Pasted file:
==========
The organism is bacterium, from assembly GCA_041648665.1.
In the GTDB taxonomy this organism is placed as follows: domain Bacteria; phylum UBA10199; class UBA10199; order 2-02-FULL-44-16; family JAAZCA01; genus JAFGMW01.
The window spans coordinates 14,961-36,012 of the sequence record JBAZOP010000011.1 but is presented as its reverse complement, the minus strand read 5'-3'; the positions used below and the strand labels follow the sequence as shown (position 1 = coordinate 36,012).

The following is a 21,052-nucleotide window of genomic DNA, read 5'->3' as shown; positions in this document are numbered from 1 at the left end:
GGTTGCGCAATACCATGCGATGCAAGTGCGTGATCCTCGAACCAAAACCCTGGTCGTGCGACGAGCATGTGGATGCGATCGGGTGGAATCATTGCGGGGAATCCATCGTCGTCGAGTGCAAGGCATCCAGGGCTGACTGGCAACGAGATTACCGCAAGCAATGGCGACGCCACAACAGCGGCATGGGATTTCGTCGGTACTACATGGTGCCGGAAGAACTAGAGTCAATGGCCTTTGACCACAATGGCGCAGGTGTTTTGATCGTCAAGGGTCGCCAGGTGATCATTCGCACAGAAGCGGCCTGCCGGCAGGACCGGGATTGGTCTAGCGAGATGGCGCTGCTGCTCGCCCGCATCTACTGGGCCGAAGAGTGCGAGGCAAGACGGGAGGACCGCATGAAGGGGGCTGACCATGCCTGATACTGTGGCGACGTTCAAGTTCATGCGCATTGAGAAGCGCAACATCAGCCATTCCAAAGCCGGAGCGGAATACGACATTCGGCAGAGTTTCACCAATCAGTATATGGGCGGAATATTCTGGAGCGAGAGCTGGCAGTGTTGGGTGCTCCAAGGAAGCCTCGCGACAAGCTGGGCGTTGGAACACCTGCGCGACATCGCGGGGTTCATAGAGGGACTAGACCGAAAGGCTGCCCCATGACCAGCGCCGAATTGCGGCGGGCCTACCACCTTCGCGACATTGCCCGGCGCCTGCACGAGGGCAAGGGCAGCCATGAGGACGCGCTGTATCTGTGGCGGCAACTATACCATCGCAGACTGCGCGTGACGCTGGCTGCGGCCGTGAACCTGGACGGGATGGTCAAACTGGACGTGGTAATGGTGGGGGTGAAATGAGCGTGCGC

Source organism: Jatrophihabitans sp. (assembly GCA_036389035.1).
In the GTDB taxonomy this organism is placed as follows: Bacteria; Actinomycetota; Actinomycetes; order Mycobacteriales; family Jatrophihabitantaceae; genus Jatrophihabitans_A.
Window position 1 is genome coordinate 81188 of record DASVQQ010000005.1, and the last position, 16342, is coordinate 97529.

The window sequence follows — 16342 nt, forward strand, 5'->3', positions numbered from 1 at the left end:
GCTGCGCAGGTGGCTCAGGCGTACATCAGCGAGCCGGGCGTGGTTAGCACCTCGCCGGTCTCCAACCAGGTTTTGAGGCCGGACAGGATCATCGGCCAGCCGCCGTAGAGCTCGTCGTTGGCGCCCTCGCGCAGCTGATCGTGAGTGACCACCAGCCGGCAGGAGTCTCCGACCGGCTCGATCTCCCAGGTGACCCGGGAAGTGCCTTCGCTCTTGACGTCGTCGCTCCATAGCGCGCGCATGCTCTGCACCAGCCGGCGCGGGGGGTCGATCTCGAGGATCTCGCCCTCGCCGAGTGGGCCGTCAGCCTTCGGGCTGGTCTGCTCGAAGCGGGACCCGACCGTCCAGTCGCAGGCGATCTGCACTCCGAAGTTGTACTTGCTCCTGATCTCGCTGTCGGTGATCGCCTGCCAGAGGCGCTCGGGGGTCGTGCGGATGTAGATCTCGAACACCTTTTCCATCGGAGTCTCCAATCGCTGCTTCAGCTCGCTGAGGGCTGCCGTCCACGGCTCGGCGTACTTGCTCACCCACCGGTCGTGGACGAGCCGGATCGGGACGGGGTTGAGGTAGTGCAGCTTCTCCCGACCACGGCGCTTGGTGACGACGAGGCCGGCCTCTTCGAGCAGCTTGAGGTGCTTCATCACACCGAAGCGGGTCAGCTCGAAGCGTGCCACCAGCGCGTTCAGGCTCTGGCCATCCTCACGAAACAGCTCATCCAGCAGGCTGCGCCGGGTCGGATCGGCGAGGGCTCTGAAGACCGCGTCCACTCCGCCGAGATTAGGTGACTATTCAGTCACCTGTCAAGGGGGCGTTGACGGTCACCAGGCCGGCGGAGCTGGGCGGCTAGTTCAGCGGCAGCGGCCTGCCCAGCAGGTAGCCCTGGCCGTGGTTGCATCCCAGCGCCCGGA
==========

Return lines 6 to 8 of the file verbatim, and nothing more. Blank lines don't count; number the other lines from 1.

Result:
Source organism: Jatrophihabitans sp. (assembly GCA_036389035.1).
In the GTDB taxonomy this organism is placed as follows: Bacteria; Actinomycetota; Actinomycetes; order Mycobacteriales; family Jatrophihabitantaceae; genus Jatrophihabitans_A.
Window position 1 is genome coordinate 81188 of record DASVQQ010000005.1, and the last position, 16342, is coordinate 97529.